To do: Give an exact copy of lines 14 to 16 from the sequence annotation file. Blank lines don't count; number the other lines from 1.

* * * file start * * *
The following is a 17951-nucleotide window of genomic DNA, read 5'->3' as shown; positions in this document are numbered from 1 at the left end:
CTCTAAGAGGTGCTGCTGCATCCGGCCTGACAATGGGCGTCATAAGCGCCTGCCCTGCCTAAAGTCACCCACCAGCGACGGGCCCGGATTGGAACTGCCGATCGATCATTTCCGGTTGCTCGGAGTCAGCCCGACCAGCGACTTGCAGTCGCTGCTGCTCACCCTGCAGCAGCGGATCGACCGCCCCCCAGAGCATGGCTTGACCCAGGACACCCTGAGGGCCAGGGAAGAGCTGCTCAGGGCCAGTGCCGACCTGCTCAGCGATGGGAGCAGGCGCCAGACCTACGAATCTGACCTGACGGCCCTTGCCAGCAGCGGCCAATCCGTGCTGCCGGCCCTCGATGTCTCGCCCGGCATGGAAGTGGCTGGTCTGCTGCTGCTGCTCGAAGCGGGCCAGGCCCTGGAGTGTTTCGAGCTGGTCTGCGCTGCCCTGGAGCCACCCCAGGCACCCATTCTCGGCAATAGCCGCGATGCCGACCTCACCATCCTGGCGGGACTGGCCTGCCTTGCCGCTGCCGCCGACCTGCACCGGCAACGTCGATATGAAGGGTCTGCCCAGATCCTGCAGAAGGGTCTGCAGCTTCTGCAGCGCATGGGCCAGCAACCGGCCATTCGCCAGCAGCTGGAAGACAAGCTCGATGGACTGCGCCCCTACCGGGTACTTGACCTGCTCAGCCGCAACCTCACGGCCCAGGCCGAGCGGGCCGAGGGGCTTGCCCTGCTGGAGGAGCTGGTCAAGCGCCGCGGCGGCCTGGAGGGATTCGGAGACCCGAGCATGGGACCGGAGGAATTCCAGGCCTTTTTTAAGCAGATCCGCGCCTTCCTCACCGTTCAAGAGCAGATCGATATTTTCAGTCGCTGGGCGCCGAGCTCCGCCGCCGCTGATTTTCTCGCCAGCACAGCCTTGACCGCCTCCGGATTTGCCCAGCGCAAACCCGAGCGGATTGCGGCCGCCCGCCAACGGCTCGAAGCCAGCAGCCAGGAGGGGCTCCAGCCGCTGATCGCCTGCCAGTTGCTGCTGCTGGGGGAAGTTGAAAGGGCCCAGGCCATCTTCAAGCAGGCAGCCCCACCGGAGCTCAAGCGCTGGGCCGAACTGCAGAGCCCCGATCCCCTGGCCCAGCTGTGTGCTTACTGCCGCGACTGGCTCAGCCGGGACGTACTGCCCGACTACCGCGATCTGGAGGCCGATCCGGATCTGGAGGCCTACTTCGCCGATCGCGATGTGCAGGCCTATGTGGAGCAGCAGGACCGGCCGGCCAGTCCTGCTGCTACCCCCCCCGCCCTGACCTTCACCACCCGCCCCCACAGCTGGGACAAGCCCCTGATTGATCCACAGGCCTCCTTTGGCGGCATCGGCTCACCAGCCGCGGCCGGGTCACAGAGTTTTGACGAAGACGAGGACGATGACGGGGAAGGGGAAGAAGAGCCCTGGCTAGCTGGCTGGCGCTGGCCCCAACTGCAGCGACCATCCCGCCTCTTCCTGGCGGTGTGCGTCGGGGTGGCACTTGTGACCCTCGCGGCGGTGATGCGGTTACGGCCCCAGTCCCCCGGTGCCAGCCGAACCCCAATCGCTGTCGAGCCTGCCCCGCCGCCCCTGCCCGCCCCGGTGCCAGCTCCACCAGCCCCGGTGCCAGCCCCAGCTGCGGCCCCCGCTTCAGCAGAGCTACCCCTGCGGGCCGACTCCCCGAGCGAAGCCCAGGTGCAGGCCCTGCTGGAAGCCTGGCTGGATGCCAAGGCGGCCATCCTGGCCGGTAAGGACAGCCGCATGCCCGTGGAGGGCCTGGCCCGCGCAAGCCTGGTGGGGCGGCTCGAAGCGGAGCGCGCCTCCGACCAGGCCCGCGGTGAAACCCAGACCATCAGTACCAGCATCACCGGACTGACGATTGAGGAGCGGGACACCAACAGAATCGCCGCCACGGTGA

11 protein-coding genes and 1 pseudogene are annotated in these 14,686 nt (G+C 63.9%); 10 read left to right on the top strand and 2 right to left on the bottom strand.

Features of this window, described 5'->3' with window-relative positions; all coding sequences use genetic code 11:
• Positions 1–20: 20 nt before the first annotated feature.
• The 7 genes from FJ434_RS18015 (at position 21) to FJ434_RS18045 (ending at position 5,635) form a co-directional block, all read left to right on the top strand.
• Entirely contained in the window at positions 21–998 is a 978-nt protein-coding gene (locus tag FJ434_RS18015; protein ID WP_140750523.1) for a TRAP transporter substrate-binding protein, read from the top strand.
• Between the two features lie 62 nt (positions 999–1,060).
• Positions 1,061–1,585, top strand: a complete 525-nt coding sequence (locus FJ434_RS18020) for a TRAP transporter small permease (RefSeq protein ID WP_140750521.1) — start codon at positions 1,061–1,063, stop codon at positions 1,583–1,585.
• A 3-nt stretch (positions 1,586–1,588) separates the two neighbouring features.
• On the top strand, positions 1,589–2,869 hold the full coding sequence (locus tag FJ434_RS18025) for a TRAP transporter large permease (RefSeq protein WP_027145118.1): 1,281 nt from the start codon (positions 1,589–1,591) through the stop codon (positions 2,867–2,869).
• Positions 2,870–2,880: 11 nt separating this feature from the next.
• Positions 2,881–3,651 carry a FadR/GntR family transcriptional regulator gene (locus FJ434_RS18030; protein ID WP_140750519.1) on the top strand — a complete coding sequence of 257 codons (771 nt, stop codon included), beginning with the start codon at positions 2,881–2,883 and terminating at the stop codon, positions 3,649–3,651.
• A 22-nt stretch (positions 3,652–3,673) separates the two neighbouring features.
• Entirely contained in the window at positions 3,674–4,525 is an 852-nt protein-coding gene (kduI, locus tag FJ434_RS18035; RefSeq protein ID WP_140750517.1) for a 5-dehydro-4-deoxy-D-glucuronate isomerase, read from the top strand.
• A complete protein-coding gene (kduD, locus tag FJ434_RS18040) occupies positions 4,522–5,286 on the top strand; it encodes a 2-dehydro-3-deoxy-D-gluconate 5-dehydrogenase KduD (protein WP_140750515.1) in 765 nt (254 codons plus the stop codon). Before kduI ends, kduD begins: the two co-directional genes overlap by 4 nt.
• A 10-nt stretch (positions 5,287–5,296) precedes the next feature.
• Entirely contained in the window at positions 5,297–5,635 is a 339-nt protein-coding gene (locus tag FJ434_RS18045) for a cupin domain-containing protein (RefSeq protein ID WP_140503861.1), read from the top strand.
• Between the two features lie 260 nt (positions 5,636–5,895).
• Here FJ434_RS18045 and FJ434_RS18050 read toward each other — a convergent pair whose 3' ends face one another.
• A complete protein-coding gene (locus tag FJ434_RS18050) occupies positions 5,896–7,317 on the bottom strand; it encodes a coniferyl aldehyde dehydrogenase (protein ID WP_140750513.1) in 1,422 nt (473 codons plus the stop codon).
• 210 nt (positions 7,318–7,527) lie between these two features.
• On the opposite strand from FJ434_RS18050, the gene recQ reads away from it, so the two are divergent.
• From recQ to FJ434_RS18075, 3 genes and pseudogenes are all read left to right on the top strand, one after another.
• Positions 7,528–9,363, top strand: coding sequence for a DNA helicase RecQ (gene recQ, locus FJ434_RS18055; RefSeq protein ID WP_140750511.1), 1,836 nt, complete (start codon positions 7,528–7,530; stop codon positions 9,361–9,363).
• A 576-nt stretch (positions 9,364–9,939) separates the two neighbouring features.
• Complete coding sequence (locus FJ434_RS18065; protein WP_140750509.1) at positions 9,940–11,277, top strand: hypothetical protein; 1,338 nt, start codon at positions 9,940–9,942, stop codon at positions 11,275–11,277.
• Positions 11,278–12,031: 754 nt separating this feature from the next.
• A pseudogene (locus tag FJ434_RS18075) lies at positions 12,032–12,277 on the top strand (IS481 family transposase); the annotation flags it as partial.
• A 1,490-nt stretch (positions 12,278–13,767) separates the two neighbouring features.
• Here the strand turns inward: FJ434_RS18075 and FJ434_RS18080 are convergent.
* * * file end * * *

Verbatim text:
• A 22-nt stretch (positions 3,652–3,673) separates the two neighbouring features.
• Entirely contained in the window at positions 3,674–4,525 is an 852-nt protein-coding gene (kduI, locus tag FJ434_RS18035; RefSeq protein ID WP_140750517.1) for a 5-dehydro-4-deoxy-D-glucuronate isomerase, read from the top strand.
• A complete protein-coding gene (kduD, locus tag FJ434_RS18040) occupies positions 4,522–5,286 on the top strand; it encodes a 2-dehydro-3-deoxy-D-gluconate 5-dehydrogenase KduD (protein WP_140750515.1) in 765 nt (254 codons plus the stop codon). Before kduI ends, kduD begins: the two co-directional genes overlap by 4 nt.